Houseplants liven a room up and that pop of green may be just what your home decor needs. But what if you lack the green thumb to grow them? It turns out there are plenty of easy houseplants anyone can grow, green thumb or not.
Whether you’re new to gardening or a seasoned pro, gardening can be a very rewarding hobby. Make the most of your gardening space with these mini garden ideas, ways to save money and keep your garden happy, and tips for growing big, juicy, and red tomatoes!
But first, a few general rules
Even relatively foolproof houseplants have preferences. If you’re having trouble keeping houseplants alive and thriving, it could be less about the color of your thumb and more about where you’re putting them.
- Light: Some plants do well in low light and others require direct light. If you have a specific spot in mind for a houseplant, pay attention to how much light the area receives before you go plant shopping.
- Location: If your plant isn’t doing well, try moving it to a new spot before giving up. Spotted, sunburned leaves could be a sign of too much light, whereas little growth and foliage could be a sign of too little light.
- Water: Overwatering can be just as bad (or worse!) as forgetting to water. Many houseplants benefit from drying out between waterings. Plants may need to be watered more when they’re actively growing (typically spring and summer), but require little watering through winter.
- Temperature: Think of your houseplant like a person. What temperature are you most comfortable at? That’s probably what your houseplant will prefer. They don’t want to be next to a heater vent that blasts hot air and they don’t want to be next to a windowsill that lets in cold winter drafts. They typically like comfortable room temperatures in the high 60s to mid-70s, just like you.
10 Easy Houseplants to Grow
1. Chinese Evergreen
Think of this plant as the “houseplant for beginners.” It grows just about anywhere and will put up with just about anything. It’s popular in office settings because it can survive the absence of natural light and thrive under fluorescent lighting conditions. Chinese Evergreen doesn’t care how much you water it. Keep the soil moist or let it dry out between waterings and it’ll still stick around.
Most of us already know that succulents are easy to grow, but why? Typically the leaves, stems, and/or roots are fat and fleshy, enabling the plant to store more water. But while succulents can grow in just about any environment, they tend to like it indoors where it’s warm and dry (closer to desert conditions than most backyards). They like direct light but will still do okay in low light situations. Here’s some recommendations if you’re new to the succulent game:
2. Burro’s Tail
With little care, Burro’s Tail can go from a tiny cutting to three-foot long clusters of leaves. Because of the way it grows, it’s best to plant it in a hanging basket where it can cascade over the sides.
3. Jade Plant
This plant is hard to kill even if you try. Jade will grow into a large, shrub-like plant. You may want to prune Jade as it grows, especially if it grows to one side since the plant gets heavy and could topple over. The beauty of succulents is that anything you cut off when pruning can be planted and grown into another Jade plant!
This plant likes the sun, so keep it in direct sunlight. Watering duties are light. As with many succulents, let the soil dry out between watering sessions. This plant has long been used for medicinal purposes and can treat wounds or sunburns, making it pretty to look at and useful.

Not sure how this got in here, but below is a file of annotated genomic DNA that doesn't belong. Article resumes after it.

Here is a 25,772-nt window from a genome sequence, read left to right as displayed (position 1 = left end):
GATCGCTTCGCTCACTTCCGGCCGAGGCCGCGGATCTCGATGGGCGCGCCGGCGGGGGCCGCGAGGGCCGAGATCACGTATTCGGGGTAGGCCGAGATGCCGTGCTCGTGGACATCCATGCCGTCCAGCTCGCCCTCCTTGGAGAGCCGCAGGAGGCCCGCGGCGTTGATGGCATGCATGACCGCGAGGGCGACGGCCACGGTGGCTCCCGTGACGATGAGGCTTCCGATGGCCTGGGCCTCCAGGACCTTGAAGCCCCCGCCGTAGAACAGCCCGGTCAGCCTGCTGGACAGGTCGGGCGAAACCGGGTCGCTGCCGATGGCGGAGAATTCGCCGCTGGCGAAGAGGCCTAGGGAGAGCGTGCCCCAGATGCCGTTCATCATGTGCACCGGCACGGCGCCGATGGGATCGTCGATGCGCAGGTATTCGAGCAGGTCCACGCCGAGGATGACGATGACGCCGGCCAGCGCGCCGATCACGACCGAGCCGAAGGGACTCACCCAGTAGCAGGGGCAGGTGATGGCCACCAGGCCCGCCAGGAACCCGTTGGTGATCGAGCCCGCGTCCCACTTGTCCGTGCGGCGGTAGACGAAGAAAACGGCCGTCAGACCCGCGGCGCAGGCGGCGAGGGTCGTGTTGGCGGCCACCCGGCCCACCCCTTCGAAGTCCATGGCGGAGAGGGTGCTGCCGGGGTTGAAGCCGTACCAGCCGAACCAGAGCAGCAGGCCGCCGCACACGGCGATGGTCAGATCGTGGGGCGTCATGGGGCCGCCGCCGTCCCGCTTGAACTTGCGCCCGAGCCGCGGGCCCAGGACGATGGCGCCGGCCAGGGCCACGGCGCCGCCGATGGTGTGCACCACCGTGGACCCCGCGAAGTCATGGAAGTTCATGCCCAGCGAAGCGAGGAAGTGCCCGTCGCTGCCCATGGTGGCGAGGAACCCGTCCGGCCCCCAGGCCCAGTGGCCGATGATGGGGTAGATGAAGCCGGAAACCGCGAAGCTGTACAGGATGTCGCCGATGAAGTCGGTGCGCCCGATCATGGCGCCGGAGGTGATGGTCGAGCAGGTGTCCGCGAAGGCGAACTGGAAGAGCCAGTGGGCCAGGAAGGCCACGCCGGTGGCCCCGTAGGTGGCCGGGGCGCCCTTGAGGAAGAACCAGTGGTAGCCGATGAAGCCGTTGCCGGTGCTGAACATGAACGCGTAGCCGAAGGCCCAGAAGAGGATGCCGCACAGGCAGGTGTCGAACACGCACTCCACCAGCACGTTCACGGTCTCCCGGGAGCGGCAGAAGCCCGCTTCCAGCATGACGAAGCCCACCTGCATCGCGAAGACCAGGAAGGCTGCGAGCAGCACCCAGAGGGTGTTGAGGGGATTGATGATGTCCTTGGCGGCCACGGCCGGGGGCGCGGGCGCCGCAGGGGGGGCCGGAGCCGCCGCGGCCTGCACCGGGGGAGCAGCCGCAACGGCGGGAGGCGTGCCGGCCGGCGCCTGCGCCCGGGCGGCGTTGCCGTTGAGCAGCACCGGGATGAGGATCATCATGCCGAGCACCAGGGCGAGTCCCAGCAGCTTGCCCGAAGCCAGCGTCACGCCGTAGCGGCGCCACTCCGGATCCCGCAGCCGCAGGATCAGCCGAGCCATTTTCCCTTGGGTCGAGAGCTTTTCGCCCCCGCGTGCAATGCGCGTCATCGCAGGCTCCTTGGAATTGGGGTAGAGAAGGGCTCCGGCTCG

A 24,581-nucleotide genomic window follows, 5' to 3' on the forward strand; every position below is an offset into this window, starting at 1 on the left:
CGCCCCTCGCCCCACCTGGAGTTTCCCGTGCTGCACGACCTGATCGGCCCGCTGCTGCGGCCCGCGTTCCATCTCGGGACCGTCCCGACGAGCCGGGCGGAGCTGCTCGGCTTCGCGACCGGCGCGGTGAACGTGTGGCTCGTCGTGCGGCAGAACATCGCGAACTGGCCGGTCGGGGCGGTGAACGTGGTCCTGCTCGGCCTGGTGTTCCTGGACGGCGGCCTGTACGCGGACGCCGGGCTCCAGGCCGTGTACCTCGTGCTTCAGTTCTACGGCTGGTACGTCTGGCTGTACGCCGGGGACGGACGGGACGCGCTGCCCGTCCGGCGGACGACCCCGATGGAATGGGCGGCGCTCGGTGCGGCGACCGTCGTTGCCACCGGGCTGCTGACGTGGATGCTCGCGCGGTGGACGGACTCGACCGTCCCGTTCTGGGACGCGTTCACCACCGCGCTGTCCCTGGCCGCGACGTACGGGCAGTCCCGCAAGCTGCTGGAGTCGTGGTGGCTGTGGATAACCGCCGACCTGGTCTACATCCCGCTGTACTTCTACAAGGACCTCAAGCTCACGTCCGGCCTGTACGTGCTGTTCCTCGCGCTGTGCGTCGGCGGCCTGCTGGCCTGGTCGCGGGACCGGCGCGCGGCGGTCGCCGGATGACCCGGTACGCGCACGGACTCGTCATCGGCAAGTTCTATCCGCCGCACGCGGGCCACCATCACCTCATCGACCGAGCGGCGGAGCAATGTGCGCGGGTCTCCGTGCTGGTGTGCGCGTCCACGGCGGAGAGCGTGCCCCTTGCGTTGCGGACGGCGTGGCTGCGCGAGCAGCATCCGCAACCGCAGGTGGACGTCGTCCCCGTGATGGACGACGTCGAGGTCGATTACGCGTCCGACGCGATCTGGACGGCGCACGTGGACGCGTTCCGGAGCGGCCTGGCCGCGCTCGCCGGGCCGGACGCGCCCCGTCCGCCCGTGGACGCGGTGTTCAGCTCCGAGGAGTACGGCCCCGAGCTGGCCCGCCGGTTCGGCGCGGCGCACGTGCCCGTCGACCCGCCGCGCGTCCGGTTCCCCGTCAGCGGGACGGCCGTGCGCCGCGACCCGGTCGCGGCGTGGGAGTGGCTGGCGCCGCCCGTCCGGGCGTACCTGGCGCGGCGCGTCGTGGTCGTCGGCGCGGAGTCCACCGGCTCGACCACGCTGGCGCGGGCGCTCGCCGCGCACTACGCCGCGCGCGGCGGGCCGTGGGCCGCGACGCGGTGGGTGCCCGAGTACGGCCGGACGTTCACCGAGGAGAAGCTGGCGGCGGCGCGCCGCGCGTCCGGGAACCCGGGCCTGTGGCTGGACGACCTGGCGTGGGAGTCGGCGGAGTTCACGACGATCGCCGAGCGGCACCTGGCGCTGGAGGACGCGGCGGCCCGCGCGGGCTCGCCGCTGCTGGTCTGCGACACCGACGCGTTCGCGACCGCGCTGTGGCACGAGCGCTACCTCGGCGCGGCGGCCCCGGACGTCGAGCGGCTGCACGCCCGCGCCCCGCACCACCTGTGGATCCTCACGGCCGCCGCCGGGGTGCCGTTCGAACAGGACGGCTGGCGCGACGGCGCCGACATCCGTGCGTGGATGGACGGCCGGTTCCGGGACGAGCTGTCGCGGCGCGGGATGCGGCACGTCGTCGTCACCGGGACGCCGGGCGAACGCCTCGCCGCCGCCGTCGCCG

5. Snake Plant
You may be able to water a Snake Plant back to life even when it looks long gone, making this an ideal choice for anyone who frequently forgets their watering duties. Like with most plants though, it’s going to look better if you give it a little TLC. It will tolerate low light, but grows better in bright light. Another perk: It grows slow, so you won’t have to worry about pruning.
These houseplants stay relatively small and compact, making them a good tabletop plant. They thrive in low to medium light conditions, and you don’t have to worry about watering them all the time because they actually prefer to stay on the dry side. Peperomia comes in many varieties with different colored and shaped leaves, so you’re bound to find a variety that fits into your home design.
7. Spider Plant
These are considered one of the easiest houseplants to grow. Spider Plants will grow well just about anywhere, but flourish under ideal conditions. Keep them in a room with bright, natural light but away from direct sunlight. Don’t overwater, these plants like to dry out between waterings.
A popular houseplant you’re most likely to find at any gardening center. Philodendron has a big family tree and comes in vine-growing varieties as well as upright plants. Though they grow best in medium to bright light, they do surprisingly well in low light, making them a good candidate for lighting-challenged rooms.
9. Christmas Cactus
This plant flowers in winter, giving it it’s nickname “Christmas Cactus.” This plant will do fine in low light, but keep it in brighter light for a better blooming period. (As a general rule, give flowering plants more light than other house plants.) Another variety of this plant, called Easter Cactus, will bloom in the spring.
10. Peace Lily
The Peace Lily requires little effort but rewards you handsomely with beautiful, blooming flowers. Keep it in bright light or it may not bloom at all (but will still live). Lilies like their soil moist so you’ll need to water it a little more than other houseplants on the list. Bonus: The Peace Lily is known for its ability to purify air better than your typical house plant, which is one of the reasons many people choose them as bedroom accents.